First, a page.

Tuesday, April 18, 2017


This morning an email showed up in my inbox from CHRISTIAN FORUMS with the subject line: "Purgatory: Scriptural Or Not... Or Worse?"

The author of the post followed the usual sola scriptura logic of if it's not in the Bible it doesn't exist, but goes further, calling the doctrine of Purgatory (a specifically Catholic doctrine) "the ANTI-Christ." 

I read a few of the replies, all of which appeared to agree with the author and some of which even went further in their condemnation of the Catholic doctrine and belief in Purgatory. 

I decided to leave the following reply:

The presupposition is that everything that Jesus taught can be found in Scripture. Aside from the fact that Jesus left us nothing in writing, there is also the matter as to who gets to decide what constitutes "Scripture." Just for starters, the followers of Martin Luther say there are 66 books in the Bible, the Catholics say there are 73, and the Greek Orthodox, Syrian Orthodox, and Ethiopian Orthodox all add to that. So whose "Bible" shall we refer to?

Additionally, John 21 tells us: “There are also many other things that Jesus did, but if these were to be described individually, I do not think the whole world would contain the books that would be written.”

More than likely, the “many other things that Jesus did/taught” may well have occurred in the 40 day period between the Resurrection and his Ascension into heaven. If there ever was a time for Jesus to teach and the Apostles to listen, it certainly would have been during this period. 

In Acts 1, Luke tells us: “In the first book, Theophilus, I dealt with all that Jesus did and taught until the day he was taken up, after giving instructions through the holy Spirit to the apostles whom he had chosen. He presented himself alive to them by many proofs after he had suffered, appearing to them during forty days* and speaking about the kingdom of God.”

Obviously there was much instruction during this period but nothing specific seems to be recorded in “scripture.” In fact, Luke references his “first book” (probably his Gospel), where he dealt with “all that Jesus did and taught UNITL the day he was taken up.” However, other than the Road to Emmaus account, nothing much else is said about what Jesus did or taught during this period. So it may be that this portion of Luke’s Gospel was lost.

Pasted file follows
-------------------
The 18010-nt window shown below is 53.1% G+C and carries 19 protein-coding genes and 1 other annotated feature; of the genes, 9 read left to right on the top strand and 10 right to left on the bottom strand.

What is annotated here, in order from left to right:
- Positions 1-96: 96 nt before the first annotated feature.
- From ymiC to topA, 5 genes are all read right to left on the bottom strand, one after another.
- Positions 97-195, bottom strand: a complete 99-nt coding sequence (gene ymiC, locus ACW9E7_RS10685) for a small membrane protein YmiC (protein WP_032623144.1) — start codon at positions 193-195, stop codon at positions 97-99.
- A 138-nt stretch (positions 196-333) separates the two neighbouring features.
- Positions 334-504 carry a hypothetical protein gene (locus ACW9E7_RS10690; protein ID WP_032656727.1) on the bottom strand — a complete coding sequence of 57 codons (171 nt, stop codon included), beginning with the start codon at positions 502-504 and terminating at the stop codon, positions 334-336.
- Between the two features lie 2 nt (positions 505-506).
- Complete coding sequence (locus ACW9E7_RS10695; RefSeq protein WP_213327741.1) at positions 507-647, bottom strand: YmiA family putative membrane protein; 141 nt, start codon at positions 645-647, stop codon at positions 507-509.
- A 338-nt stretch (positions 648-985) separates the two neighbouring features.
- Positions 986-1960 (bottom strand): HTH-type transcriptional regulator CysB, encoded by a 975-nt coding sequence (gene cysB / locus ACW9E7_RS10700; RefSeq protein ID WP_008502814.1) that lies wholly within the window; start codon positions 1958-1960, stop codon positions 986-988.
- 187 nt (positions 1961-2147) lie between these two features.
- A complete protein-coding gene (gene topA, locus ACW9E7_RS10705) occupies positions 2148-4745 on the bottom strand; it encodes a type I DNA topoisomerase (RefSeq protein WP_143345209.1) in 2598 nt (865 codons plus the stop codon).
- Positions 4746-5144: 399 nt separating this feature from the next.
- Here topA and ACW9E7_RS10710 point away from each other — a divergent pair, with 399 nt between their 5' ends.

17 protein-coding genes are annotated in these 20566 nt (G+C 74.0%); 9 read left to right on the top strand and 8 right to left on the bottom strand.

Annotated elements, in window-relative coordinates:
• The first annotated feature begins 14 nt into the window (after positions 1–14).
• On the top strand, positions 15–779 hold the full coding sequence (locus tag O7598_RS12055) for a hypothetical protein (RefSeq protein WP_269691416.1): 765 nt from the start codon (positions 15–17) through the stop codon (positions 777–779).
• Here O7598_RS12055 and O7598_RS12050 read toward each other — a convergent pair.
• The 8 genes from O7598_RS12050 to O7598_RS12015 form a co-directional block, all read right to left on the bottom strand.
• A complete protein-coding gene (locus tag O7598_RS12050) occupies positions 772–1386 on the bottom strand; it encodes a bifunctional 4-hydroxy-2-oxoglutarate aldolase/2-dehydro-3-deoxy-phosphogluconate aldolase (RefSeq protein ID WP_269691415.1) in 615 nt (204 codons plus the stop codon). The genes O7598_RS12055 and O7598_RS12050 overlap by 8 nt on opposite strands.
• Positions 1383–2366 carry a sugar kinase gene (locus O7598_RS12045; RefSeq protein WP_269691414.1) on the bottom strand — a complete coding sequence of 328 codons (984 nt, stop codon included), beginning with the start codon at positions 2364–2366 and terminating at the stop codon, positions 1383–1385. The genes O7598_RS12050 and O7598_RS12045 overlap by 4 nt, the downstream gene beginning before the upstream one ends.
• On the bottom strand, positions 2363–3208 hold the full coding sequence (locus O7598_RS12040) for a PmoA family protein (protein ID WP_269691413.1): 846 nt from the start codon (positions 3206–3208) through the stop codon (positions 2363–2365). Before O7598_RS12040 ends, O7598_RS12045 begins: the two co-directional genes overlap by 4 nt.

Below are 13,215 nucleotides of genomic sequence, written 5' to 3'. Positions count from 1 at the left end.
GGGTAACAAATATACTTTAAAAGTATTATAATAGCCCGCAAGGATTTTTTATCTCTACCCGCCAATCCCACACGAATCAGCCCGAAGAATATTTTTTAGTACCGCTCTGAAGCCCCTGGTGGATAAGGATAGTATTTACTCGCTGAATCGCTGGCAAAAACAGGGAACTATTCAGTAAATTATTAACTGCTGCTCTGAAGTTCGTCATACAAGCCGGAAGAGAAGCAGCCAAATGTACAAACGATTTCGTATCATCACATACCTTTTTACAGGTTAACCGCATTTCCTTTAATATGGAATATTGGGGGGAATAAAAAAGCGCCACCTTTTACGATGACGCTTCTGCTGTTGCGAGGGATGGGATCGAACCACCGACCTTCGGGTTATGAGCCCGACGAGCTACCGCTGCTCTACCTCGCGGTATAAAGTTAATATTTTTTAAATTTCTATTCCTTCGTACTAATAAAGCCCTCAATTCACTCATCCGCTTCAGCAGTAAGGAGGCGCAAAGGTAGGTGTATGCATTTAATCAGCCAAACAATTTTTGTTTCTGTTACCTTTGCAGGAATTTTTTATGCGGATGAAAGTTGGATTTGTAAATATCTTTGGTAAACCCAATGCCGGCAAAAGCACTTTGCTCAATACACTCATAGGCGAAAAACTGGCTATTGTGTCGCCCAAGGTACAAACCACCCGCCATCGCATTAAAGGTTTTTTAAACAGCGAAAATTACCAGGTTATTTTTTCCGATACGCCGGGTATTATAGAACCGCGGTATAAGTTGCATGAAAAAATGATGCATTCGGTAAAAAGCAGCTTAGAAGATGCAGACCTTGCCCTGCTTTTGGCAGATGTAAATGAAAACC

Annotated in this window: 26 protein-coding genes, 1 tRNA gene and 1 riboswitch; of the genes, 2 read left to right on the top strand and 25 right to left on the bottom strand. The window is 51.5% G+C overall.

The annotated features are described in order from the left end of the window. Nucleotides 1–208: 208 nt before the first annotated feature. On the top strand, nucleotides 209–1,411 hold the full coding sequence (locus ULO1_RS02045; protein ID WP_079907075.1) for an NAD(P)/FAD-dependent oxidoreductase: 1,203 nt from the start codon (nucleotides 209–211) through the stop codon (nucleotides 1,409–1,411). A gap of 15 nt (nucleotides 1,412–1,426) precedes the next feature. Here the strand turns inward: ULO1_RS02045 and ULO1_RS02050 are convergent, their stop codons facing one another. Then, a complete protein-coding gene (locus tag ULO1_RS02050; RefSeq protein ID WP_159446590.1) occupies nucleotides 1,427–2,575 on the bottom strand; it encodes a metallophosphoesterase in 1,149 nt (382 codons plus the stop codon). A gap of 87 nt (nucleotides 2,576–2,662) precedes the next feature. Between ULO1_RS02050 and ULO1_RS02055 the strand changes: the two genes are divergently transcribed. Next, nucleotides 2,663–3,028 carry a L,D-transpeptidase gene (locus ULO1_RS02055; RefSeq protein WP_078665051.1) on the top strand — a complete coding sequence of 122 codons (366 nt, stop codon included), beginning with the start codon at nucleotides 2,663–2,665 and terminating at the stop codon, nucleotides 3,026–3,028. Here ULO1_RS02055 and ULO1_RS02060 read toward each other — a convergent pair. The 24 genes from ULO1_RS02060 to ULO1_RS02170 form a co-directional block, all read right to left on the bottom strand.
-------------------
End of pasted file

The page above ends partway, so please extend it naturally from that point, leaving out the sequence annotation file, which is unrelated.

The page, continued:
Specific to your inquiry, though, regarding a scriptural reference to Purgatory. A “third place” which is not Heaven or Hell can be found in Revelation 20:13-14: “The sea gave up its dead; then Death and Hades gave up their dead. All the dead were judged according to their deeds. Then Death and Hades were thrown into the pool of fire.”

At this point I will copy a portion of what I have already written on the matter elsewhere with a link to the source:

The passage (Revelation 20:13-14) occurs within the context of a description of events which will occur at the end of time. One of the main events is that Hades will “give up its dead”. We know Hades isn’t Hell (understood as the place of eternal damnation) because Hell is noted separately as “the pool of fire”. And we for sure know that Hades isn’t Heaven. So what is it? 

Classically, Hades is understood as a holding place for the dead. Such a place was seen as necessary before Christ opened the gates of Heaven, but deemed by Luther and others as unnecessary after. Yet, here we are at the end of time, and not only is Hades still around, its got souls “holed up” there.

What are they doing there? There can be only one explanation. They are not deserving of Hell (or else they’d be there), and not yet worthy of Heaven (or else they’d be there). They are in fact, “spirits in prison”, which comports with Mt. 5:26: “you will not get out of there until you have paid the last penny.”  http://www.themassneverends.com/2012/11/heaven-probably-not-your-next-stop.html

Tuesday, January 03, 2017


Note: This post was originally published on www.JungleWatch.info. It was copied here for further discussion. - Tim 

Posted by Bruce Williams

An international Marian organization, along with more than 100 bishops, priests, religious and theologians from over 20 countries, are asking Pope Francis to publicly acknowledge Mary as co-redemptrix with Our Lord.

The 33-member commission offered a summary of the major points of its document:

  • Our Lady's free decision to be Mother of Our Lord was the beginning of Her participation in Our Lord's mission of salvation of the human race;
  • Our Lady's special participation in Our Lord's work of redemption is only possible through His infinite merits, and does not detract from Christ's redemptive work;
  • Mention of  the "woman" in Genesis 3:15 and Her "seed" is a foreshadowing of Our Lady's victory over Satan and sin. The Immaculate Conception is preparation for Her to be perfect human partner with Our Lord;
  • The Presentation reveals Our Lady's continued mission of co-redeemer with Christ, culminating at Golgotha, where She interiorly unites Herself with Our Lord's sufferings on the Cross;
  • The Early Church concept of the "New Eve" is the first sign of the teaching of Our Lady as co-redeemer; Her title as "Redemptrix" to point to her suffering with Our Lord at Calvary (10th century); acknowledgment of Her being "co-crucified" with Our Lord (12th century); the "Co-Redemptrix" title (15th century); the "golden age" of Co-Redemptrix (17th century); the title of "Co-Redemptrix" applied by Pope Pius XI and Pope St. John Paul II (19th and 20th centuries);
  • The prefix "co-" denotes "with" and not "equal." No one can be placed on the level of the Divine, as such would be blasphemy;
  • 2017 is the centenary of Our Lady's apparitions at Fatima, "which in itself constitutes a powerful manifestation of Our Lady's co-redemption in action."

Thursday, December 08, 2016


Today is the Feast of the Immaculate Conception and also the occasion of my annual beef about how Scripture's most important verse has disappeared from our Catholic bibles and even today's Mass readings. 

Enshrining the ancient belief that Mary was conceived without sin in her mother's womb into Dogma, Pope Pius IX declared: